In vitro experiment for verification of the tandem shunt valve system: a novel method for treating hydrocephalus by flexibly controlling cerebrospinal fluid flow and intracranial pressure

Laboratory investigation

Yasuo Aihara M.D., Ph.D. 1 , Ichiro Shoji Ph.D. 2 , and Yoshikazu Okada M.D., Ph.D. 1
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  • 1 Department of Neurosurgery, Tokyo Women's Medical University; and
  • 2 Department of Electrical, Electronic, and Communication Engineering, Chuo University, Tokyo, Japan
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Object

The CSF shunt valve is a medical device whose main function is to regulate intracranial pressure and drain excess CSF. The authors have developed a new therapeutic method for treating hydrocephalus, namely the tandem shunt valve system, which has the potential of flexibly controlling the CSF flow rate and intracranial pressure in patients.

Methods

The properties of the tandem system were verified by performing in vitro experiments. An in vitro system with a manometer was built to measure pressure and flow rates of water in open systems using the Codman Hakim Programmable Valve and the Strata adjustable pressure programmable valve. A single valve and 2 single shunt valves connected in series (the tandem shunt valve system) were connected to the manometer to check the final pressure.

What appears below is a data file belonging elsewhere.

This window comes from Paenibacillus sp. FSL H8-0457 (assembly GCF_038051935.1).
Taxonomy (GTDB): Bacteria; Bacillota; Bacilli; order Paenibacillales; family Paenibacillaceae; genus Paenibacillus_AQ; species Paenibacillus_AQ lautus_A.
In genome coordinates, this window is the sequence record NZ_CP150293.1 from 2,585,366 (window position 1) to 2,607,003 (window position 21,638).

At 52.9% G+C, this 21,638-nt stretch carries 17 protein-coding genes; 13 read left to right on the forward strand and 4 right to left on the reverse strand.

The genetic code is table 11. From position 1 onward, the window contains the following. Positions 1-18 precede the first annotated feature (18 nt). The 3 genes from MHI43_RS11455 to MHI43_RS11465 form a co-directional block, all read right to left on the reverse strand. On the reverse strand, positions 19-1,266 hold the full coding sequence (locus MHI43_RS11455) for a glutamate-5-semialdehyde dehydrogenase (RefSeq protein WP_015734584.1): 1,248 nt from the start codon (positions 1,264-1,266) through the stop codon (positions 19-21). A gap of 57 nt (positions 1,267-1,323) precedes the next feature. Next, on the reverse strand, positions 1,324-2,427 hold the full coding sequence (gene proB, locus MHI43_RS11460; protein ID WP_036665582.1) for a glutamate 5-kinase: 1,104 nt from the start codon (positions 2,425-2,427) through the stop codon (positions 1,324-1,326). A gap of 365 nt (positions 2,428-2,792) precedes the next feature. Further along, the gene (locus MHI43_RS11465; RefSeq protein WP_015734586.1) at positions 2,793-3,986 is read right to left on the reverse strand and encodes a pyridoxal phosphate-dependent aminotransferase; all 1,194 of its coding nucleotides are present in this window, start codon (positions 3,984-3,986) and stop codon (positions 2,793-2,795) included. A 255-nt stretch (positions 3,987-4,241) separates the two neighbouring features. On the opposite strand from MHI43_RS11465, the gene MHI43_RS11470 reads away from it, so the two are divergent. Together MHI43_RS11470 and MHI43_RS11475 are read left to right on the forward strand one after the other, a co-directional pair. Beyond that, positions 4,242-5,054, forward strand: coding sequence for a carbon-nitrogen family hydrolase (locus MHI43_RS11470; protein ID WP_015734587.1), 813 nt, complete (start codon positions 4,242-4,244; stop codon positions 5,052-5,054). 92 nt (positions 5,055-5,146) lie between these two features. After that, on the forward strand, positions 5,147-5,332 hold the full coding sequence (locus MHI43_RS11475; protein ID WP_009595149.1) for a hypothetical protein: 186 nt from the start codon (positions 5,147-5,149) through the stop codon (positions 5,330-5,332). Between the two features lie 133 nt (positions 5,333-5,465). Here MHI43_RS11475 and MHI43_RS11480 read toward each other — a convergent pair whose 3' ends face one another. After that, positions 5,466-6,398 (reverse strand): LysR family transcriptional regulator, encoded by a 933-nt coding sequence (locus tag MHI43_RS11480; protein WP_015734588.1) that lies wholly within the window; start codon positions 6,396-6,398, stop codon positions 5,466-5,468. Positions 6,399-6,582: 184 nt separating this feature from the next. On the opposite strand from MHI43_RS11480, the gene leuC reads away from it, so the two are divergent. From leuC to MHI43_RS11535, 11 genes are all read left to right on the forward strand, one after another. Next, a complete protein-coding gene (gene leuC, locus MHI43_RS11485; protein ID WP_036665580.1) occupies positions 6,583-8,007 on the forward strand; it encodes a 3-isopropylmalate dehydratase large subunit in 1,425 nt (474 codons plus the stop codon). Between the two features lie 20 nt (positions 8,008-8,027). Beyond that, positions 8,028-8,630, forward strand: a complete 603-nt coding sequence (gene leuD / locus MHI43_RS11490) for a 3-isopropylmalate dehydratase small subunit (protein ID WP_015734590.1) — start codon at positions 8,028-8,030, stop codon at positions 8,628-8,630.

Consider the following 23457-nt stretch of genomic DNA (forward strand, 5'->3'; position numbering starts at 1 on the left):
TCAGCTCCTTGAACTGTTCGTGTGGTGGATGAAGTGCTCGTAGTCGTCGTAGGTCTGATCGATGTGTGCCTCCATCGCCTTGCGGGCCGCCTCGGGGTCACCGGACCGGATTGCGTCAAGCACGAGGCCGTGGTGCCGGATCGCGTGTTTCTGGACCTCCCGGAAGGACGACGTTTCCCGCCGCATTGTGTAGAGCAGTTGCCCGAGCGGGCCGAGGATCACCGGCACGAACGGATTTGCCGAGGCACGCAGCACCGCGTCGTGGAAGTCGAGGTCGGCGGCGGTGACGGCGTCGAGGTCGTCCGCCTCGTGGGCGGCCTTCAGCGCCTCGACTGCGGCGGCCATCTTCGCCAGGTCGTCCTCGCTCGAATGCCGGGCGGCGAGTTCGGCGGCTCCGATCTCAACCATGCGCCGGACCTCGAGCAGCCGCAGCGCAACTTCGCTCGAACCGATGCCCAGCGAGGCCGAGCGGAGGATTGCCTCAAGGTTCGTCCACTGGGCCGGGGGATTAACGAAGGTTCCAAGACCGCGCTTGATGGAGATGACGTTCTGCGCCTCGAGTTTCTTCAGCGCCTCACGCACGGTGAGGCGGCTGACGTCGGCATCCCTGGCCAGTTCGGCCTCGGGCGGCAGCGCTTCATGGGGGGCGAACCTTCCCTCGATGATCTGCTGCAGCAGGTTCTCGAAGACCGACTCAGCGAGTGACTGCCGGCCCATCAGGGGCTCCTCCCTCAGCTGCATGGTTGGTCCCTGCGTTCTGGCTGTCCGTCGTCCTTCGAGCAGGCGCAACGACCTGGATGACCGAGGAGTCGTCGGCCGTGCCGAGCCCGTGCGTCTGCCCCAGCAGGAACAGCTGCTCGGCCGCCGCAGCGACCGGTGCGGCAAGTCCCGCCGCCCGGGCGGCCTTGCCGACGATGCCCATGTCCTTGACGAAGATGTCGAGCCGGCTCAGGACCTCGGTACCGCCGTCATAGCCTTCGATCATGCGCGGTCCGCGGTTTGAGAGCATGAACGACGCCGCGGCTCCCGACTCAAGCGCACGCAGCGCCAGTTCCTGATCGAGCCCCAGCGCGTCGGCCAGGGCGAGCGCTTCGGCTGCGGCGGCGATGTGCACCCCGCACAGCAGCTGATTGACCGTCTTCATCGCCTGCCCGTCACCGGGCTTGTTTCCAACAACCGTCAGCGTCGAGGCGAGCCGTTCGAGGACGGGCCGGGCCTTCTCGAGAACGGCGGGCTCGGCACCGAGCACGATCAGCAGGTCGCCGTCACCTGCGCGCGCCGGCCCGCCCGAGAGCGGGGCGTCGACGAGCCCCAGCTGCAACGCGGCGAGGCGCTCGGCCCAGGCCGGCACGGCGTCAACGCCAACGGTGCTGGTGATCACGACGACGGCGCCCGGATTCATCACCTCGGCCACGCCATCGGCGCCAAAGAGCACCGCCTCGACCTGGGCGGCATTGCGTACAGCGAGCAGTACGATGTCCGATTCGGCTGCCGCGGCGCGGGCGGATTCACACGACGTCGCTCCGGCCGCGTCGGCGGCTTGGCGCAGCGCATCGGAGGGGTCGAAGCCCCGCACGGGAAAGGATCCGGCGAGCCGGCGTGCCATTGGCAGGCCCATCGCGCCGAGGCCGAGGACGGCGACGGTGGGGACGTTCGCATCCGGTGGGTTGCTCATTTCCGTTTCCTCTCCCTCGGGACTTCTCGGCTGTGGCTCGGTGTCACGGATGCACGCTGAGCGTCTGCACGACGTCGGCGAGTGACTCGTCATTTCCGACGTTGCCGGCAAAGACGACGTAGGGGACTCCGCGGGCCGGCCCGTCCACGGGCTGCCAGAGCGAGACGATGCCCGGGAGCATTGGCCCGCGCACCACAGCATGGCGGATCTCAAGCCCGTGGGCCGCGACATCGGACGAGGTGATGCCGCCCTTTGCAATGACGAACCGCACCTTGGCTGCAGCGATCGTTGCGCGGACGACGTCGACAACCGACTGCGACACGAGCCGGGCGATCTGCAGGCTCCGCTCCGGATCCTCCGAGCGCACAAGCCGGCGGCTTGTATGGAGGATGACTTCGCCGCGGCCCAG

Results

Conventional single shunt valve systems require valve pressures to be set higher to slow down the CSF flow rate, which inevitably results in a higher final pressure. On the other hand, the tandem shunt valve system uses the combination of 2 valves to slow the CSF flow rate without increasing the final pressure.

Conclusions

The authors succeeded in experimentally demonstrating in vitro results of tandem systems and their effectiveness by applying a model to show that the valve with the higher pressure setting determined the final pressure of the entire system and the flow rate became slower than single shunt valve systems.

Abbreviations used in this paper:ICP = intracranial pressure; PL = performance level.

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Contributor Notes

Address correspondence to: Yasuo Aihara, M.D., Ph.D., Department of Neurosurgery, Tokyo Women's Medical University, 8-1 Kawada-cho, Shinjuku-ku, Tokyo 162-8666, Japan. email: yaihara@nij.twmu.ac.jp.

Please include this information when citing this paper: published online November 9, 2012; DOI: 10.3171/2012.10.PEDS12226.

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